Topic: Value Stocks

Learn how to value invest for long-term investing success

Learn how to value invest so you can maximize your long-term portfolio returns—and minimize risk

Value investing focuses on stocks that trade lower than their financial fundamentals suggest. They are perceived as undervalued by most investors and have the potential to rise.

You need an eye for value to succeed as an investor. But do you know how to value invest for maximum portfolio returns? Here’s how:


The Profits from Hidden Value

Learn everything you need to know in this FREE Special Report from The Successful Investor.
Canadian Value Stocks: How to Spot Undervalued Stocks Plus Our Top 4 Value Stock Picks and more.





Use these fundamental measures for success as you research how to value invest

High-quality “value stocks” are reasonably-priced stocks, if not cheap, in relation to its sales, earnings or assets. Investors hold onto them because they expect that other investors will recognize their value and push up the share price.

When you look for stocks that are undervalued, it’s best to focus on shares of quality companies that have a consistent history of sales and earnings, as well as a strong hold on a growing clientele.

High-quality value stocks like these are difficult to find, even when the markets are down. But when you know what stocks to look for, you can discover them. We employ three financial ratios as a useful guide to spotting them:

  • Low price-to-earnings ratio—a sign of a cheap or undervalued investment.
  • Low price-to-book-value ratio—another sign that the stock is cheap in relation to other stocks on the market.
  • High dividend yield—the stock’s annual dividend divided by the share price. A high dividend yield could indicate a cheap stock that is set to rise.

Conservative investing is a good starting point when figuring out how to value invest

Conservative investing is an investment strategy that involves a focus on lower-risk, predictable and stable businesses. This strategy typically involves the purchase of blue-chip stocks and other lower-risk investments—including value stocks. A conservative investing approach also means building a well-balanced portfolio gradually, over time. The number of stocks in your portfolio will depend on where you are in your investing career.

In our view, your goal as an investor, particularly if you follow a conservative investing strategy like the one we recommend, is to make an attractive return on your investments over a period of years or decades. Failure means making bad investments that leave you with meager profits or losses.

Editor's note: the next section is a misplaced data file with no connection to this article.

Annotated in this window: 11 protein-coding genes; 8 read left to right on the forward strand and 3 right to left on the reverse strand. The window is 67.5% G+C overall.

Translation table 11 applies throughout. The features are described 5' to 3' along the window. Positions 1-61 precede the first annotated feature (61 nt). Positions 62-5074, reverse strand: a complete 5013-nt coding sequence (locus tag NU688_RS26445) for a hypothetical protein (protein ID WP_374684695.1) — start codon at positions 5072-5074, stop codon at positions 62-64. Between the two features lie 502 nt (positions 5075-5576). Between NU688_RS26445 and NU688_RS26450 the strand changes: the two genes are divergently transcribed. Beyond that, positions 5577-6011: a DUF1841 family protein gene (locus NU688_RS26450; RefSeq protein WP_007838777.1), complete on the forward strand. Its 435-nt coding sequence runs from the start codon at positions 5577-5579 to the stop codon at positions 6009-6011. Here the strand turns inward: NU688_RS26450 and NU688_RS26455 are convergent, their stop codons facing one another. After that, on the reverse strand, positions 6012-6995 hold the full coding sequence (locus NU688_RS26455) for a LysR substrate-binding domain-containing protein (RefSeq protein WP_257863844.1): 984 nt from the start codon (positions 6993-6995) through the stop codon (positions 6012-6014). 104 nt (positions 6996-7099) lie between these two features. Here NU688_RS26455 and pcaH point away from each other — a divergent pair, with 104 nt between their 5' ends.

Look to minimize risk when you are learning how to value invest

Instead of moving between extremes of risk, we continue to think investors will profit most—and with the least risk—by buying shares of well-established companies with strong business prospects and strong positions in healthy industries. That’s not to say that there won’t be surprises that affect every company in a particular industry. But well-established, safety-conscious stocks have the asset size and the financial clout—including sound balance sheets and strong cash flow—to weather market downturns or changing industry conditions. You can get our advice on investment issues, plus buy/sell/hold advice on stocks you may be considering buying in our Successful Investor newsletter.

Overall, lower-risk investments equate to safer investments. For conservative investing, focus on investing in high-quality stocks that offer hidden value.

These assets include long-time real estate holdings that are worth much more than their balance-sheet value (usually original cost minus depreciation). Under-used brand names are another good example. When they are developed in-house, they won’t show any balance-sheet value. Another key hidden asset—one of our favourites is research spending. Companies write off their research outlays in the year in which they spend the money, but benefits such as new or better products may only materialize years in the future.

How to value invest more successfully? Start by avoiding momentum stocks

Momentum-based investing ignores value investing principles because it involves buying stocks that are going up, particularly in response to earnings reports that beat forecasts. These kinds of criteria are easy to track electronically, so momentum favourites tend to get overpriced quickly. When a momentum favourite reports an unexpected earnings downturn or warning, however, it can drop 25% to 50% instantly.

The best investment plans or systems use a variation of our value investing approach. That is, they revolve around choosing high-quality investments and diversifying your holdings. Our three-pronged value investing program takes that general description a little further.

Use our three-part Successful Investor approach to profit—including with value stocks

  • Hold mostly high-quality, dividend-paying stocks.
  • Spread your money out across most if not all of the five main economic sectors: Manufacturing & Industry, Resources & Commodities, Consumer, Finance and Utilities.
  • Downplay or stay out of stocks in the broker/media limelight.

Some investment analysts believe value investing has passed its prime. What are your thoughts on this?

What steps do you take to identify and invest in value stocks?

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